This is one of the few books out there where I genuinely feel the movie is better. The movie is a steampunk flick about cities on wheels that roll through their post-apocalyptic landscape and eat smaller cities. Their politics are built upon justifications for their barbaric actions including slavery of the citizens of consumed cities. It’s also a study in unsustainability. The story is about what happens when you have to come to terms with the fact that the way you thought was right your whole life may, in fact, be evil. Evil people can be those who know that what they do is wrong and do it anyway. But evil people can also be those who don’t ever ask themselves whether what they’re doing is right, and instead just thoughtlessly follow along behind a wicked leader or influencer. I personally think the characters in this book are a bit darker than than they need to be, and the series gets darker as it goes along. I recommend the movie, but maybe stop there unless you really want to get into the series. Book lovers, please don’t tar and feather me. The format of book is not the holy grail of storytelling. It’s just generally more conducive to depth. Case in Point...

10 Harry Potter and the Cursed Child (July 2016) Play by J.K. Rowling, John Tiffany, and Jack Thorne. Five stars.

I’m soooo late getting on the bandwagon with this one. I wasn’t allowed to read Harry Potter until I was 18 (my parents have since repented of their crimes against humanity XD), so I didn’t get around to reading this installment until I finished the original series. Which was recently. I think I’m going to write a whole post on why Harry Potter is one of the best things that ever happened in children’s/YA literature, and why parents really needn’t fear it will lead their children into the occult. Show of hands, how many of you Potterheads have tried to make a horcrux? LIZ PUT YOUR HAND DOWN. No one? Cool. See parents? Completely safe. So look forward to that! Meanwhile, I highly recommend this transition of Rowling’s (with the help of some playwrights) into her now-preferred format: Screenplay/Script.

Bonus Title: The Fork, the Witch, and the Worm: Tales from Alagaesia Vol. 1 (December, 2018) by Christopher Paolini. Five stars.

If you loved The Inheritance Cycle (As I do...I Just Reread the Whole Goshdarn Thing), then try out this little collection of short stories. If not, don’t bother. You won’t get any of it. Even if you have read the series but it’s been awhile, and you weren’t a total nerd about it, these stories will probably be too full of obscure references to make much sense. *Insert more Nerdy Literary Snobbishness*. Highly Recommend.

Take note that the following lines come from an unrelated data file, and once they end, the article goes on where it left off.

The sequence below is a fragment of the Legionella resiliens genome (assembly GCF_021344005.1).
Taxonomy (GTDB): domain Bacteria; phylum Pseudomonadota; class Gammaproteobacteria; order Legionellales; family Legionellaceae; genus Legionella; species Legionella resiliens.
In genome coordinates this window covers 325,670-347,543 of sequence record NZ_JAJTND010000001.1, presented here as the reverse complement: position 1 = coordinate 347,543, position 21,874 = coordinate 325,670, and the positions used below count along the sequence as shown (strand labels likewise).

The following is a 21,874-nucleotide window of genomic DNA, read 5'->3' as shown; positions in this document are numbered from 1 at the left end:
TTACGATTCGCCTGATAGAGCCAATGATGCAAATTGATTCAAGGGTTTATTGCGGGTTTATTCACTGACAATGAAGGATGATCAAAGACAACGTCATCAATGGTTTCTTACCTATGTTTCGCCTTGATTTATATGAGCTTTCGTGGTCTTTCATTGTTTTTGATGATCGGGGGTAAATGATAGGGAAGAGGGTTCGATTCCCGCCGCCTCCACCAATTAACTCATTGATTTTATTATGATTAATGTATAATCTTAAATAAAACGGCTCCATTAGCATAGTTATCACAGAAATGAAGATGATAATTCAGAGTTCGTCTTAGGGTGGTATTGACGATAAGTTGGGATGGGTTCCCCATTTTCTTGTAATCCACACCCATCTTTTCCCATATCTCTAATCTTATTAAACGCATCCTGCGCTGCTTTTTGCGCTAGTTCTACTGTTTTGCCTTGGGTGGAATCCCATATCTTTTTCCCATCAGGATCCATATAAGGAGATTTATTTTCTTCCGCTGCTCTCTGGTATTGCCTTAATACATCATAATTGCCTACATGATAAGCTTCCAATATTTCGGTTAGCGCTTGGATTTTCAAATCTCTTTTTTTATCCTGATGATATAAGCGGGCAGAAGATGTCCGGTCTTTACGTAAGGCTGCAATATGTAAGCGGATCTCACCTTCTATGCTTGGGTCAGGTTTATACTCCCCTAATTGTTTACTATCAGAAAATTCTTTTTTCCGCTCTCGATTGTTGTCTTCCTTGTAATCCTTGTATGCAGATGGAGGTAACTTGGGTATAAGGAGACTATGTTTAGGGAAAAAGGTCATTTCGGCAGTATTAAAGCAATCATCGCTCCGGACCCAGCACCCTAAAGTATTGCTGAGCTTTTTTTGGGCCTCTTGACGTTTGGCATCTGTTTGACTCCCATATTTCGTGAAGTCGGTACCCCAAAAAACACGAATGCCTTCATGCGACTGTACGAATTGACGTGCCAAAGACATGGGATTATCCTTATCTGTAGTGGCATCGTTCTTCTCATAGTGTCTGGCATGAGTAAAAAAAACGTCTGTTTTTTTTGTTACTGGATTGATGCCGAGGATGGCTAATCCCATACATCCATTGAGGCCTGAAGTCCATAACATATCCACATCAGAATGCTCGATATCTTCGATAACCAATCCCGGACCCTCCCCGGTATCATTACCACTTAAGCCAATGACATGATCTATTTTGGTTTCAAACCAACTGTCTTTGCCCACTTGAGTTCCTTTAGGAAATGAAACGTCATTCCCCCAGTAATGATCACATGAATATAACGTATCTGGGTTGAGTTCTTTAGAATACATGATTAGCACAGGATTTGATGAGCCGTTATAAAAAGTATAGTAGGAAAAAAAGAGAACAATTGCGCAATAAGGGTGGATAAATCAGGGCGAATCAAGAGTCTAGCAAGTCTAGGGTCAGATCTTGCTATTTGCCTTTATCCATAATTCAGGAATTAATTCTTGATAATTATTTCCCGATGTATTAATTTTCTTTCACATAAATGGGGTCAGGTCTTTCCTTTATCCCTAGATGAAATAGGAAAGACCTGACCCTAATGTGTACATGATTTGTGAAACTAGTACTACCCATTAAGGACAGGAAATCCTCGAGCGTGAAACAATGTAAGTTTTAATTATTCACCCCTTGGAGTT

Annnnd I’ll leave you with that. Leave a question or comment about any of the above titles. If you disagree with any of my reviews Definitely leave a comment. I want to hear your thoughts. What YA books have captured Your imagination lately?

Thursday, May 16, 2019

Graduates College, Starts a Blog


I have a degree in Literature. Not English, mind you. Literature. Stories. I moved from Coastal Maine to Northern Virginia to study stories. I thought I wanted to study true stories, that is, Journalism, and I did that for a year before I decided I wanted to study real stories, that is, My Story, that is, Drop Out of College for Financial Reasons and Make a Life For Myself. And then after waiting tables for a bit, I went to work for a church, which was one of the worst life decisions I have ever made, but at the time it seemed better than getting yelled at over salad dressing, so there it is. I brought my sister (who blogs here) out to live with me because I was lonely and needed her, and because she was sad and needed a fresh start.

After a year or so at that church I got super bored with my story and decided to go back to school to study fictional stories in an attempt to make my real one more...well MORE. Stories do that, you know. All of them. If they’re good stories (in the broadest sense). They make you more.

They make you bigger. They make you muchier. 

I’ll just leave this ^ here.

Anyways. I went back to school. And then I met Jon. And then I lost my job. Which was one of the better/more painful things that has happened in my life. In the following few horribly-lost weeks, I took Jon to meet my parents in Maine, and he started talking about getting married. Talk about emotional whiplash. First betrayal by best friends, then true love, then a whole new set of friends, a whole new job, a whole new apartment, the promise of a whole fresh new life spread out in front of me.

It’s this life, working here at this super-cool kitchen/bath design company with my artsy, construction coworkers (yes, that can be a thing), planning a wedding, reading SO MANY BOOKS, and trying to figure out how to fill the massive void in my life where school used to live--it’s this life that I want to talk with you about here on this blog.

Hey, thanks for reading, by the way. All two of you, you are so great. Hi mom.

Things I’m probably going to write about a lot (Fair Warning):

Books. Old, wonderful, classic books. Recent, thoughtful, popular books. Books I can’t stop thinking about from when I was younger. Books I took way too long to read because I thought they'd be boring or bad, but finally fell in love with. (*Is she talking about books or about Jon?*)

Jon and the very few things I've figured out about love.

Wedding Planning. Because I actually LOVE it, and I’m full of tips and ideas.

Food, Cooking, and Body Image.

Feminism. Because it’s possible to think that women should be treated like human beings with rights and stuff while still thinking that unborn children should be treated like human beings with rights and stuff while still thinking that men should be treated like human beings with rights and stuff.

Other Politics and Current Events. But not too much. Because I get too feisty.

The Church in America. Because I’ve seen and experienced so so much that is so so wrong and so so unacceptable in people (including myself) who claim to represent Christ and hold the hope of all the world.

The State of Current, Conservative, Christian Thought. On all the topics. From relationships and sexuality to movies and media to politics.

Hobbies. I have too many. And there’s so much I want to try. Origami. Knitting. French. American Sign Language. Yoga. Swimming. Macrame. Window Gardening. Etc. Etc.

Art and Music. Also MOVIES. Also TV. And maybe some video games.

Life, the Universe, and Everything.

That is all.

Readers (you beautiful people), comment below! What should I write about?
What are your favorite types of stories?
How do you cope with massive life changes?
What do you do when you get a whole bunch of free time?

NEXT POST (Probably): 10 New-ish YA Novels for Your Reading List.